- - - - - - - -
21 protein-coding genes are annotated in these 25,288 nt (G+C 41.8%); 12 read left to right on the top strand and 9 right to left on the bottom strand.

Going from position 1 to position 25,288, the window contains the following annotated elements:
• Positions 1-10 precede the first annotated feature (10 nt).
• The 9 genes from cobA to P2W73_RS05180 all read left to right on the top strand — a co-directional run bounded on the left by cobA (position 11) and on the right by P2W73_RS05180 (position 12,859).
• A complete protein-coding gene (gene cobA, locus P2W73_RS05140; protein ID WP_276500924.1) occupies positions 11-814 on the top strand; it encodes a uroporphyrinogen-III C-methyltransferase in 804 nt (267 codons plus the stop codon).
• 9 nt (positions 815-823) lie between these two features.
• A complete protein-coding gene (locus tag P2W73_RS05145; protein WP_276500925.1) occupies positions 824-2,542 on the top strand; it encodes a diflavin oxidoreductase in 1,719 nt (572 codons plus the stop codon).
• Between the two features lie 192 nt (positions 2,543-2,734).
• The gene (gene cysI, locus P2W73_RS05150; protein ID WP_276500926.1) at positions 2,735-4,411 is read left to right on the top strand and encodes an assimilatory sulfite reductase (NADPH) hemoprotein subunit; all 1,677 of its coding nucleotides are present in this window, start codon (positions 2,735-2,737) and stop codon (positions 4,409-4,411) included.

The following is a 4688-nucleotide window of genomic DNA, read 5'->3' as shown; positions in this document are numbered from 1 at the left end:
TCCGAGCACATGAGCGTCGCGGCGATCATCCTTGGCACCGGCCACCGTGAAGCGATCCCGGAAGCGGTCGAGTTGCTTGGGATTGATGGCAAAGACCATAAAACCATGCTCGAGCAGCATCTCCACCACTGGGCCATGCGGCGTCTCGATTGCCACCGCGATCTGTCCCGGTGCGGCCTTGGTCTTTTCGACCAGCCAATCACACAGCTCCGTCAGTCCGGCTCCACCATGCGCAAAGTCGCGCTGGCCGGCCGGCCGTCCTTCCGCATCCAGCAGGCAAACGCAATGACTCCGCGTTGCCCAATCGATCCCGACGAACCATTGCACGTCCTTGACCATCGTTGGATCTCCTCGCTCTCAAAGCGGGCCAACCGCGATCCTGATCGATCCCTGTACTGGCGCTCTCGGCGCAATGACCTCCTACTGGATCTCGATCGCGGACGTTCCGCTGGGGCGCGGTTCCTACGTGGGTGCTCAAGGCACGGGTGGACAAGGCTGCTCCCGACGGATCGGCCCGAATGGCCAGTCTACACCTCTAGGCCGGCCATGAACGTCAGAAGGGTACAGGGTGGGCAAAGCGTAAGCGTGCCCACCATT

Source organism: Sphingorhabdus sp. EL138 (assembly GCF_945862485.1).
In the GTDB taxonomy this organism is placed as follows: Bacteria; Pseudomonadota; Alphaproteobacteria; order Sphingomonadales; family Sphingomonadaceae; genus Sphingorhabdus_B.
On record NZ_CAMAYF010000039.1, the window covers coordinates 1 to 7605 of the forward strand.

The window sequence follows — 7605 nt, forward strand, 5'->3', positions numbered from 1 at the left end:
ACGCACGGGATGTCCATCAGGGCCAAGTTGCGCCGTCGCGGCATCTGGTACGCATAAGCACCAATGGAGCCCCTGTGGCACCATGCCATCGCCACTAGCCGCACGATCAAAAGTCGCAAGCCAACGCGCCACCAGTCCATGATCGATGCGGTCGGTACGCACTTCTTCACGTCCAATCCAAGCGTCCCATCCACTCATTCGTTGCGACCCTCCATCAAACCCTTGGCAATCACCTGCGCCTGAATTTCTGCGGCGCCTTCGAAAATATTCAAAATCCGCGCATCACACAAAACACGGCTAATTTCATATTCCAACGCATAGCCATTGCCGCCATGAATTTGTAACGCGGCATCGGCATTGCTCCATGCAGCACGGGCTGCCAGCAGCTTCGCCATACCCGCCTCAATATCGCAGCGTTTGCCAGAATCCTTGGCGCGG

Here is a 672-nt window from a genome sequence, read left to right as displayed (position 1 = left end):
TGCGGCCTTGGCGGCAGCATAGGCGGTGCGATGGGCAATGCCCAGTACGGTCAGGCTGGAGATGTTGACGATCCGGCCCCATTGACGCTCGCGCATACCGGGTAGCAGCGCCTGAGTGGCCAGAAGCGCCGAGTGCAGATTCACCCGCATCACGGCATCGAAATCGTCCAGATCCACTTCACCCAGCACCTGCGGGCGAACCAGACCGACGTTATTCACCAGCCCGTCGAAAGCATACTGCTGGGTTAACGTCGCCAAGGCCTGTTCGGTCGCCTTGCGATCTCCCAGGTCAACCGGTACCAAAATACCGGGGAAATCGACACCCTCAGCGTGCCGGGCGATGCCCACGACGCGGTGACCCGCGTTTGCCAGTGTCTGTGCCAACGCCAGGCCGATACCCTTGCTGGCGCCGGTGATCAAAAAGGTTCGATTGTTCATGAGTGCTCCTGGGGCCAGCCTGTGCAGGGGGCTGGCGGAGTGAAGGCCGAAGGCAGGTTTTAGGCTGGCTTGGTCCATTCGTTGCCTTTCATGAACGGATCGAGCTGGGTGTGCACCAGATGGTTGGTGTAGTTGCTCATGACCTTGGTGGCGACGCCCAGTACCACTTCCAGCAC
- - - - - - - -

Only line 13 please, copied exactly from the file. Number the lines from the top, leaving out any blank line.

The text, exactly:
In the GTDB taxonomy this organism is placed as follows: Bacteria; Pseudomonadota; Alphaproteobacteria; order Sphingomonadales; family Sphingomonadaceae; genus Sphingorhabdus_B.